We are a commune of inquiring, skeptical, politically centrist, capitalist, anglophile, traditionalist New England Yankee humans, humanoids, and animals with many interests beyond and above politics. Each of us has had a high-school education (or GED), but all had ADD so didn't pay attention very well, especially the dogs. Each one of us does "try my best to be just like I am," and none of us enjoys working for others, including for Maggie, from whom we receive neither a nickel nor a dime. Freedom from nags, cranks, government, do-gooders, control-freaks and idiots is all that we ask for.
The wonderful Kentucky author Wendell Berry wrote this piece a couple of years ago. There is much in it with which to disagree, but it is a point of view shared by many good people, presented by a fine fellow. I met him one time, and I have to say that I think he's the kind of rugged guy who'd be happy to shoot you if you came onto his farm and messed with his family. But he says not...I think. The view is not far from that of the RC Church, for which Life is the high sacred value, trumping all others. There is a conflict with other sacred values, such as human dignity and freedom. Remember the Brits in the 60's marching and carrying signs reading "Better Red than Dead"? It all comes down to the question of whether anything is worth dying for. The Pacifist might ask a different question: "Is there anything worth killing for?"
"... we cling in our public life to a brutal hypocrisy. In our century of almost universal violence of humans against fellow humans, and against our natural and cultural commonwealth, hypocrisy has been inescapable because our opposition to violence has been selective or merely fashionable. Some of us who approve of our monstrous military budget and our peacekeeping wars nonetheless deplore “domestic violence” and think that our society can be pacified by “gun control.” Some of us are against capital punishment but for abortion. Some of us are against abortion but for capital punishment.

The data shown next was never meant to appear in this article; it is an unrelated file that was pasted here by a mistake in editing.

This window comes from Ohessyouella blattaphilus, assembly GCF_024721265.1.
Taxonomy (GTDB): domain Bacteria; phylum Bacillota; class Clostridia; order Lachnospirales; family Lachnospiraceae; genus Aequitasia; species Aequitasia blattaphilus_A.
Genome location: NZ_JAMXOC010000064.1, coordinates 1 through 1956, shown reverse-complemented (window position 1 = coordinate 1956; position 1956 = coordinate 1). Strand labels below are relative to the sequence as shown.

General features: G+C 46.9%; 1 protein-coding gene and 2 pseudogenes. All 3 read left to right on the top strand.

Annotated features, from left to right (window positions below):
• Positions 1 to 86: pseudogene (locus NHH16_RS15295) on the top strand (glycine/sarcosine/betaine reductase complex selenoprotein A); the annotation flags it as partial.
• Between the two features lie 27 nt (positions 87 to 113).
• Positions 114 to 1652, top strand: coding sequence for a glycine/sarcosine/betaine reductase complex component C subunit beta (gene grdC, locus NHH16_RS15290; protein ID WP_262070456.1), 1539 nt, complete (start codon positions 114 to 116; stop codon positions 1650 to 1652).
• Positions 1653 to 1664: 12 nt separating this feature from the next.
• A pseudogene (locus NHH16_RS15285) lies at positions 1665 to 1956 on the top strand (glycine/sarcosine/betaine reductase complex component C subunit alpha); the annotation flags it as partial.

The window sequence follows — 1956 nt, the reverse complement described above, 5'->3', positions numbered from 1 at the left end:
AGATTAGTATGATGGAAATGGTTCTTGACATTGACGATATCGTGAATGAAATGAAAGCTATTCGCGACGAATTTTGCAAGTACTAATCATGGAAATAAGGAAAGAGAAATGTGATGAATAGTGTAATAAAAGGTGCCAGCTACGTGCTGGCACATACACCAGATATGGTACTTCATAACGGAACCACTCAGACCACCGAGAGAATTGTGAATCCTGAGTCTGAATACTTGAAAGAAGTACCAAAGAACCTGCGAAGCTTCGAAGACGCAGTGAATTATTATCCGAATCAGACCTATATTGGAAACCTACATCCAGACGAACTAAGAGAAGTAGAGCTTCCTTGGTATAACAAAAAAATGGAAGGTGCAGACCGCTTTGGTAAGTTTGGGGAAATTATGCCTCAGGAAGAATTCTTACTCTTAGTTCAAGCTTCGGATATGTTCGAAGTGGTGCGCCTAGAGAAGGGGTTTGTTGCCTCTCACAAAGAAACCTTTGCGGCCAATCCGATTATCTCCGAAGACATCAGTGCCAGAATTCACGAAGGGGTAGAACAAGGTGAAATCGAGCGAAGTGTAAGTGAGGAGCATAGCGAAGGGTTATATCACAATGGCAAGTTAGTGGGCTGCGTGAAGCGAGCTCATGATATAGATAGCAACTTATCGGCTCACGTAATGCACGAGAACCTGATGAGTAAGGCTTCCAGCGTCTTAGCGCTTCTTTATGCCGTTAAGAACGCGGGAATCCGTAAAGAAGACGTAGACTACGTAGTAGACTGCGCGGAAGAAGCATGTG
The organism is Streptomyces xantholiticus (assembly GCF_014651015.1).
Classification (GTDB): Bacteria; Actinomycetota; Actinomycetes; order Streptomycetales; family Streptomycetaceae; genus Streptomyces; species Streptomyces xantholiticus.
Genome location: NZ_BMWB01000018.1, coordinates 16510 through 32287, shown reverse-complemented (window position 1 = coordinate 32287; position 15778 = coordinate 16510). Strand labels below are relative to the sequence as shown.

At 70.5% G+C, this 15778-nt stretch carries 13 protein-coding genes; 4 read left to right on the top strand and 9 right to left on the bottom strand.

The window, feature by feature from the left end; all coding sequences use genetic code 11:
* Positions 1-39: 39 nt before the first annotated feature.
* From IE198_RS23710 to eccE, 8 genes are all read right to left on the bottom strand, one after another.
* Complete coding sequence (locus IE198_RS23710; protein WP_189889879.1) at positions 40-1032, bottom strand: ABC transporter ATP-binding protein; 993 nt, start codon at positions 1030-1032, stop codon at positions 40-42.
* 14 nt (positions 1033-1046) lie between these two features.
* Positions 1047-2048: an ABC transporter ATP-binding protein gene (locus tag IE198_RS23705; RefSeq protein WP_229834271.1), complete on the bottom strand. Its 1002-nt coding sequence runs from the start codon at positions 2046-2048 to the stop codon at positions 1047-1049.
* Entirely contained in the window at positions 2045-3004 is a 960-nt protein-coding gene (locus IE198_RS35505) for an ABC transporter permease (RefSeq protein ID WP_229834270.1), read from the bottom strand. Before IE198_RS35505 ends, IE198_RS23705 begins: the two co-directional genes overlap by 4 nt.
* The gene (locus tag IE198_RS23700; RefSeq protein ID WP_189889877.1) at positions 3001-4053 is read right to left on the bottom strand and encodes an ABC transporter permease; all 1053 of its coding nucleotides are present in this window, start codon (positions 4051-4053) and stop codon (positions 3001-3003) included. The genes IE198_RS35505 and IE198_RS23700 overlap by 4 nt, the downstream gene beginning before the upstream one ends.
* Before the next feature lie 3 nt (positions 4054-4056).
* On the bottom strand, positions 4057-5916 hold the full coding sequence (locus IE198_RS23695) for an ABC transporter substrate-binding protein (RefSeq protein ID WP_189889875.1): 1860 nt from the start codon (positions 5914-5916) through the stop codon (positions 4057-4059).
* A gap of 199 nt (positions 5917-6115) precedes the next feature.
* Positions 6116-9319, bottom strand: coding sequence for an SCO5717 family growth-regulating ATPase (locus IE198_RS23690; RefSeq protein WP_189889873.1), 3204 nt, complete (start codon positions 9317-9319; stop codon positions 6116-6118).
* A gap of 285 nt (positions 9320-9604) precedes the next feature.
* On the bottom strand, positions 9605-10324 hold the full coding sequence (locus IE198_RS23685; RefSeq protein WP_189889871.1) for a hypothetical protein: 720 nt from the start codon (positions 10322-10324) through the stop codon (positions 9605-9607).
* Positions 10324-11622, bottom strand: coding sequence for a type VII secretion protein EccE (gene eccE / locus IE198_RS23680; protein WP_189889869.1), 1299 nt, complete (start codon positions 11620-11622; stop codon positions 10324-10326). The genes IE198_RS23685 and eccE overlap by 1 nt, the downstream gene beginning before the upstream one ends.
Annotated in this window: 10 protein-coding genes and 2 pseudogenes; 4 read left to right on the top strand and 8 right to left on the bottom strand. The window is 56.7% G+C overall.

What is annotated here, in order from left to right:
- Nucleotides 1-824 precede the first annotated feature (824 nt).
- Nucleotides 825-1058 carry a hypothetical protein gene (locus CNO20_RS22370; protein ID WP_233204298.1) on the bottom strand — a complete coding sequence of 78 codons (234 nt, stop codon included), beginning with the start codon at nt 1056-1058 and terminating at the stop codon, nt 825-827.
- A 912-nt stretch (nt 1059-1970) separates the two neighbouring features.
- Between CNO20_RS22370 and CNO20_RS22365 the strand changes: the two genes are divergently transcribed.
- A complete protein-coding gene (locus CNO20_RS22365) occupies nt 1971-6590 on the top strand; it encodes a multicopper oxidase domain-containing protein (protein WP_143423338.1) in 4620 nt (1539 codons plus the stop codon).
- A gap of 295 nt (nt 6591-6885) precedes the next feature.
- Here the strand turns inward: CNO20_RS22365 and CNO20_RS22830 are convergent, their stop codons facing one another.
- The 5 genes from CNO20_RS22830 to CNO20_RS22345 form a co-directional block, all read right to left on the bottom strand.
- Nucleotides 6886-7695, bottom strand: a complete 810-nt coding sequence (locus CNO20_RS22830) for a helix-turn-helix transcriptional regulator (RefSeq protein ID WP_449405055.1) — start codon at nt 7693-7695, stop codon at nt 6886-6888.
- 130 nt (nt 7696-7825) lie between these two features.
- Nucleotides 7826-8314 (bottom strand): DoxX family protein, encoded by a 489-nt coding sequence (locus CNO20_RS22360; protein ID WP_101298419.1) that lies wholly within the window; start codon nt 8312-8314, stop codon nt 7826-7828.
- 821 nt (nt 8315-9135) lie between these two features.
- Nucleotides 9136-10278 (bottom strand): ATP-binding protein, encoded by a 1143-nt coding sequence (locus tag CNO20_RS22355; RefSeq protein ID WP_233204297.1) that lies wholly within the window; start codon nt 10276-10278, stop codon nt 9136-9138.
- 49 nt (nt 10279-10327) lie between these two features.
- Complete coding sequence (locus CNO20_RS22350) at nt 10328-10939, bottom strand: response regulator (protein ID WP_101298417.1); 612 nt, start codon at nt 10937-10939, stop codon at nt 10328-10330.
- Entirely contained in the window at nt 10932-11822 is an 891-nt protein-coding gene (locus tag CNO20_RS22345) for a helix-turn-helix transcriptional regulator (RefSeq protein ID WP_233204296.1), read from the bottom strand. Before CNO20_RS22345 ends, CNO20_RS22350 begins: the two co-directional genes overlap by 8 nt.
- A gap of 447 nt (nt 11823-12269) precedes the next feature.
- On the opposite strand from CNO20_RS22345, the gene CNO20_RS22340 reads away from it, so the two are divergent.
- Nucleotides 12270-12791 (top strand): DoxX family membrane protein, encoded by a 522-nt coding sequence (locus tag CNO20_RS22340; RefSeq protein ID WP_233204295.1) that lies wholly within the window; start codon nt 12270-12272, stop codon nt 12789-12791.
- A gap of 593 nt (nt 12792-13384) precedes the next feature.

One does not have to know very much or think very far in order to see the moral absurdity upon which we have erected our sanctioned enterprises of violence. Abortion-as-birth-control is justified as a “right,” which can establish itself only by denying all the rights of another person, which is the most primitive intent of warfare. Capital punishment sinks us all to the same level of primal belligerence, at which an act of violence is avenged by another act of violence."
Addendum: Another view, from a piece in One Cosmos:
This is why I consider Gandhi such an unqualified--you will pardon the expression--ass. The notion that violence is a priori bad or immoral is one of the most pernicious ideas imaginable. As I have said before, it is as immature, stupid and dysfunctional as the idea that your immune system is bad because of the violent manner in which it greets invaders. Pacifism is the moral equivalent of AIDs; it is like equating a compromised immune system with robust health.
Errh, no. Methings he doth protest too much that violence is a reasonable and necessary element in human relations. Is it, like good mustard, always appropriate, or like A-1 useful only in specific circumstances? Instead of reflecting on this difficult point you drift into defending violence per se. Bad logic. Ghandi was successful as was King because beneath the non-violence was the sense that violence was possible and that this was a better way for both sides. They were far more subtle than the commentator above.